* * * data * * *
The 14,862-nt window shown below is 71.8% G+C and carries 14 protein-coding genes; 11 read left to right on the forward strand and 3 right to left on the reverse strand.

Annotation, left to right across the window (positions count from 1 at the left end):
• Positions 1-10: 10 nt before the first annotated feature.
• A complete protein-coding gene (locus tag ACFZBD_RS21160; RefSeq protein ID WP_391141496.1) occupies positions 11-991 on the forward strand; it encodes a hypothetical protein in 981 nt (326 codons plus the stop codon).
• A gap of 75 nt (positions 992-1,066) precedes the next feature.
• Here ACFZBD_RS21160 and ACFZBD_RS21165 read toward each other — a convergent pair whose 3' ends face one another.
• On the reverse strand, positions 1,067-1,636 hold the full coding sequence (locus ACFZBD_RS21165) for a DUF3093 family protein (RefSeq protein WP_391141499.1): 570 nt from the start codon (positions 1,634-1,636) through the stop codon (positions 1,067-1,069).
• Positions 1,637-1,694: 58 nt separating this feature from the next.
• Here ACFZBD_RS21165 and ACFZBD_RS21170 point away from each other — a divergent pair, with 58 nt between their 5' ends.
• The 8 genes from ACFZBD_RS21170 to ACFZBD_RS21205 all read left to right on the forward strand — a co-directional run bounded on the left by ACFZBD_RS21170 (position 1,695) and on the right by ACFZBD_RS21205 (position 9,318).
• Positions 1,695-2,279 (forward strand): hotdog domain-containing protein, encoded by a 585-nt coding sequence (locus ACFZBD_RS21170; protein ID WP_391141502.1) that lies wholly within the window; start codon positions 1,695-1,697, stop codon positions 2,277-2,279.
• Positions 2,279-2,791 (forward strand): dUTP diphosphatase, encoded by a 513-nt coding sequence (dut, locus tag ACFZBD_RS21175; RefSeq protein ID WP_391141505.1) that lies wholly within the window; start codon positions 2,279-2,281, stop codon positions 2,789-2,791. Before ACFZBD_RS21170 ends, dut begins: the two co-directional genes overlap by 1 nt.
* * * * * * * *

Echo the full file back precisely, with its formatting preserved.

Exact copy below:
The 14,862-nt window shown below is 71.8% G+C and carries 14 protein-coding genes; 11 read left to right on the forward strand and 3 right to left on the reverse strand.

Annotation, left to right across the window (positions count from 1 at the left end):
• Positions 1-10: 10 nt before the first annotated feature.
• A complete protein-coding gene (locus tag ACFZBD_RS21160; RefSeq protein ID WP_391141496.1) occupies positions 11-991 on the forward strand; it encodes a hypothetical protein in 981 nt (326 codons plus the stop codon).
• A gap of 75 nt (positions 992-1,066) precedes the next feature.
• Here ACFZBD_RS21160 and ACFZBD_RS21165 read toward each other — a convergent pair whose 3' ends face one another.
• On the reverse strand, positions 1,067-1,636 hold the full coding sequence (locus ACFZBD_RS21165) for a DUF3093 family protein (RefSeq protein WP_391141499.1): 570 nt from the start codon (positions 1,634-1,636) through the stop codon (positions 1,067-1,069).
• Positions 1,637-1,694: 58 nt separating this feature from the next.
• Here ACFZBD_RS21165 and ACFZBD_RS21170 point away from each other — a divergent pair, with 58 nt between their 5' ends.
• The 8 genes from ACFZBD_RS21170 to ACFZBD_RS21205 all read left to right on the forward strand — a co-directional run bounded on the left by ACFZBD_RS21170 (position 1,695) and on the right by ACFZBD_RS21205 (position 9,318).
• Positions 1,695-2,279 (forward strand): hotdog domain-containing protein, encoded by a 585-nt coding sequence (locus ACFZBD_RS21170; protein ID WP_391141502.1) that lies wholly within the window; start codon positions 1,695-1,697, stop codon positions 2,277-2,279.
• Positions 2,279-2,791 (forward strand): dUTP diphosphatase, encoded by a 513-nt coding sequence (dut, locus tag ACFZBD_RS21175; RefSeq protein ID WP_391141505.1) that lies wholly within the window; start codon positions 2,279-2,281, stop codon positions 2,789-2,791. Before ACFZBD_RS21170 ends, dut begins: the two co-directional genes overlap by 1 nt.